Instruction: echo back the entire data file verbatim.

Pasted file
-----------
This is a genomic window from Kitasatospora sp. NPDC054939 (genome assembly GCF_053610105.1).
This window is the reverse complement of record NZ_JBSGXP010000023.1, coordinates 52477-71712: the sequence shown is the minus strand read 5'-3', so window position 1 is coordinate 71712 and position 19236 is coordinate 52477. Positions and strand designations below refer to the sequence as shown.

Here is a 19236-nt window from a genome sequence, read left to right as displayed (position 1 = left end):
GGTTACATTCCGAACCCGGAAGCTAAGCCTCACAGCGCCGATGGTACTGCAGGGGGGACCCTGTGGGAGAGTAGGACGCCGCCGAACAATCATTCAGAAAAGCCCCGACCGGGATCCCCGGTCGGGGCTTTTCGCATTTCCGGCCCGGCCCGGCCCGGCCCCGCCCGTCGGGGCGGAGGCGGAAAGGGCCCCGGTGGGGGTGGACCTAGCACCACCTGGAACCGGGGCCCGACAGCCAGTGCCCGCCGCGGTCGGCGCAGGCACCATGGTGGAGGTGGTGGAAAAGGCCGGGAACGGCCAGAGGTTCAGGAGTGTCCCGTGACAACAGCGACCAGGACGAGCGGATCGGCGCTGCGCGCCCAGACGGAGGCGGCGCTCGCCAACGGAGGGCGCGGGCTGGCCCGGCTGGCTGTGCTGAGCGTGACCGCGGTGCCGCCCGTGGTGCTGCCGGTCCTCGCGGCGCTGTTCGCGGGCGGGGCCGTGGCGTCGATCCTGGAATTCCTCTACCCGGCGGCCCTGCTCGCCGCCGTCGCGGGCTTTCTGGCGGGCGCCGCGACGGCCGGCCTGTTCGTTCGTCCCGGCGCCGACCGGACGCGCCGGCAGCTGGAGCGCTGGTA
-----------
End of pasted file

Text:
This is a genomic window from Kitasatospora sp. NPDC054939 (genome assembly GCF_053610105.1).
This window is the reverse complement of record NZ_JBSGXP010000023.1, coordinates 52477-71712: the sequence shown is the minus strand read 5'-3', so window position 1 is coordinate 71712 and position 19236 is coordinate 52477. Positions and strand designations below refer to the sequence as shown.

Here is a 19236-nt window from a genome sequence, read left to right as displayed (position 1 = left end):
GGTTACATTCCGAACCCGGAAGCTAAGCCTCACAGCGCCGATGGTACTGCAGGGGGGACCCTGTGGGAGAGTAGGACGCCGCCGAACAATCATTCAGAAAAGCCCCGACCGGGATCCCCGGTCGGGGCTTTTCGCATTTCCGGCCCGGCCCGGCCCGGCCCCGCCCGTCGGGGCGGAGGCGGAAAGGGCCCCGGTGGGGGTGGACCTAGCACCACCTGGAACCGGGGCCCGACAGCCAGTGCCCGCCGCGGTCGGCGCAGGCACCATGGTGGAGGTGGTGGAAAAGGCCGGGAACGGCCAGAGGTTCAGGAGTGTCCCGTGACAACAGCGACCAGGACGAGCGGATCGGCGCTGCGCGCCCAGACGGAGGCGGCGCTCGCCAACGGAGGGCGCGGGCTGGCCCGGCTGGCTGTGCTGAGCGTGACCGCGGTGCCGCCCGTGGTGCTGCCGGTCCTCGCGGCGCTGTTCGCGGGCGGGGCCGTGGCGTCGATCCTGGAATTCCTCTACCCGGCGGCCCTGCTCGCCGCCGTCGCGGGCTTTCTGGCGGGCGCCGCGACGGCCGGCCTGTTCGTTCGTCCCGGCGCCGACCGGACGCGCCGGCAGCTGGAGCGCTGGTA